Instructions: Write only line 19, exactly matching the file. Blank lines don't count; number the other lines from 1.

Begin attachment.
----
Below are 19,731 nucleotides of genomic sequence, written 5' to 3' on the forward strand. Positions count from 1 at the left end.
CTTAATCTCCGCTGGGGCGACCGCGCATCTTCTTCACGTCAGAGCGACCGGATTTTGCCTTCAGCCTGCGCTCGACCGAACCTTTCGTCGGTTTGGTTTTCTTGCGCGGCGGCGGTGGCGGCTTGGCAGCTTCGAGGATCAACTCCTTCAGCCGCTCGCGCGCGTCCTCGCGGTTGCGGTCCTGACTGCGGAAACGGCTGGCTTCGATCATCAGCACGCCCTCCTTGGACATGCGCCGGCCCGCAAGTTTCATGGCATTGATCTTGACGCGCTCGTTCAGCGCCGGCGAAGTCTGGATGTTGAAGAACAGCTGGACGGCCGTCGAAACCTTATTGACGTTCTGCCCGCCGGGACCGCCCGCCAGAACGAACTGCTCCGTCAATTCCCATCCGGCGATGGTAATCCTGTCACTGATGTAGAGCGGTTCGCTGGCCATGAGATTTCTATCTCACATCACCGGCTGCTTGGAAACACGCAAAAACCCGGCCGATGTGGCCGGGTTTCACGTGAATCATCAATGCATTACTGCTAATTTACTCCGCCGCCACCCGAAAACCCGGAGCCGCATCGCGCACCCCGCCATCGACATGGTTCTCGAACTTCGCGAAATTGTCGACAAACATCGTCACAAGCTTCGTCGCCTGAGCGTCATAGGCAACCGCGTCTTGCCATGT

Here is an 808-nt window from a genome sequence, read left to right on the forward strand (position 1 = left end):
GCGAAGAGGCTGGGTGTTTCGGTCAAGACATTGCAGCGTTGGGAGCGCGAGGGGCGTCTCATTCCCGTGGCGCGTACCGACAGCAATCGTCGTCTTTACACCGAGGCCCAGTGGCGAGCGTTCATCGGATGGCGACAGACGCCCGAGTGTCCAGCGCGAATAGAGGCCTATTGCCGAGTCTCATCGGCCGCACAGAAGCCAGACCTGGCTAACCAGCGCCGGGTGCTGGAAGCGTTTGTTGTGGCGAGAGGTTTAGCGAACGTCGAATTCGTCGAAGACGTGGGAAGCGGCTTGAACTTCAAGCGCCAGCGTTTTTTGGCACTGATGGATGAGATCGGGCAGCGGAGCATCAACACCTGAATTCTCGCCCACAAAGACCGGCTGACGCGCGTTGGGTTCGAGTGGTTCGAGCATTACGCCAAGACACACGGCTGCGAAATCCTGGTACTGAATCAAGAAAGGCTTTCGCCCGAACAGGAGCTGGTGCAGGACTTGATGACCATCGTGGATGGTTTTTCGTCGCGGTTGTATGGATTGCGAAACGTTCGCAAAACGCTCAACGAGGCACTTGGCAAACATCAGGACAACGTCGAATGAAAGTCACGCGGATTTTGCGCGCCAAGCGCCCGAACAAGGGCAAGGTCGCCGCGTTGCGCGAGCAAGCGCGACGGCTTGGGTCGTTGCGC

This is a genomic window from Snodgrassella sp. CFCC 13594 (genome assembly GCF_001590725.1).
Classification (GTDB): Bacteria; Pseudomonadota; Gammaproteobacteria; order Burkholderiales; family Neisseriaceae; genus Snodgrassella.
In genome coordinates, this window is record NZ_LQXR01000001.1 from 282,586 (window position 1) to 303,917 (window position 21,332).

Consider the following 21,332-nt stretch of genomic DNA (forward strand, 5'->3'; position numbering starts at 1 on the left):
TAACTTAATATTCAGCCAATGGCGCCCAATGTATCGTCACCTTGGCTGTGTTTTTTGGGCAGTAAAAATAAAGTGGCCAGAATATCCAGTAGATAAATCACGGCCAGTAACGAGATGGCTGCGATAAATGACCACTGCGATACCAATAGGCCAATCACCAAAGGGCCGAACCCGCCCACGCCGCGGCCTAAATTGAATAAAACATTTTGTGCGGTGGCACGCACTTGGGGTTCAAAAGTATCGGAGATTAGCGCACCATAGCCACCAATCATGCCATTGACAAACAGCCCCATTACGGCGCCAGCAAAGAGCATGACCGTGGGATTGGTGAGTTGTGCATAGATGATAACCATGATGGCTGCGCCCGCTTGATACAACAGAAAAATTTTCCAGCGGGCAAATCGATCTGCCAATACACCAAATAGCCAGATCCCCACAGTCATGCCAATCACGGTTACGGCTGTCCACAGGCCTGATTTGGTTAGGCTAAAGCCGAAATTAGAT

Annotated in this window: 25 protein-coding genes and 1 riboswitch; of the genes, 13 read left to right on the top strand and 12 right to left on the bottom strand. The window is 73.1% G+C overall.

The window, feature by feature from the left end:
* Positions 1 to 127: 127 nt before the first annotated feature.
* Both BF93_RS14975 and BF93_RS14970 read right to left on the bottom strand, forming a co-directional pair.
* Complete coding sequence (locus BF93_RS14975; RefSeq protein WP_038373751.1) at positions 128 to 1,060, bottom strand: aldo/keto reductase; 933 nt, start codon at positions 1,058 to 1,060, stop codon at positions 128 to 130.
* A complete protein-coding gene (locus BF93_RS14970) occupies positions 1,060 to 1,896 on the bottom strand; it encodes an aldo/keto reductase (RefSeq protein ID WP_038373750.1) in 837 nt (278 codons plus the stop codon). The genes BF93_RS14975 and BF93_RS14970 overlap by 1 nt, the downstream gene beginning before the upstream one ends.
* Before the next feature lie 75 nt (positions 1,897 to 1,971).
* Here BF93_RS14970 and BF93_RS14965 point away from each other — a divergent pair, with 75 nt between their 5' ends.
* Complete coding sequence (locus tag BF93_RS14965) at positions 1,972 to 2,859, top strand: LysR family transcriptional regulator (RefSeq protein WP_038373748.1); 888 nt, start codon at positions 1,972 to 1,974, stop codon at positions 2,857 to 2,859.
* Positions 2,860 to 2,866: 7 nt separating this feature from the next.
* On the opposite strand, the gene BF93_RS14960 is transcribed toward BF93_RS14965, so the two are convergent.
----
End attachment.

* Positions 2,860 to 2,866: 7 nt separating this feature from the next.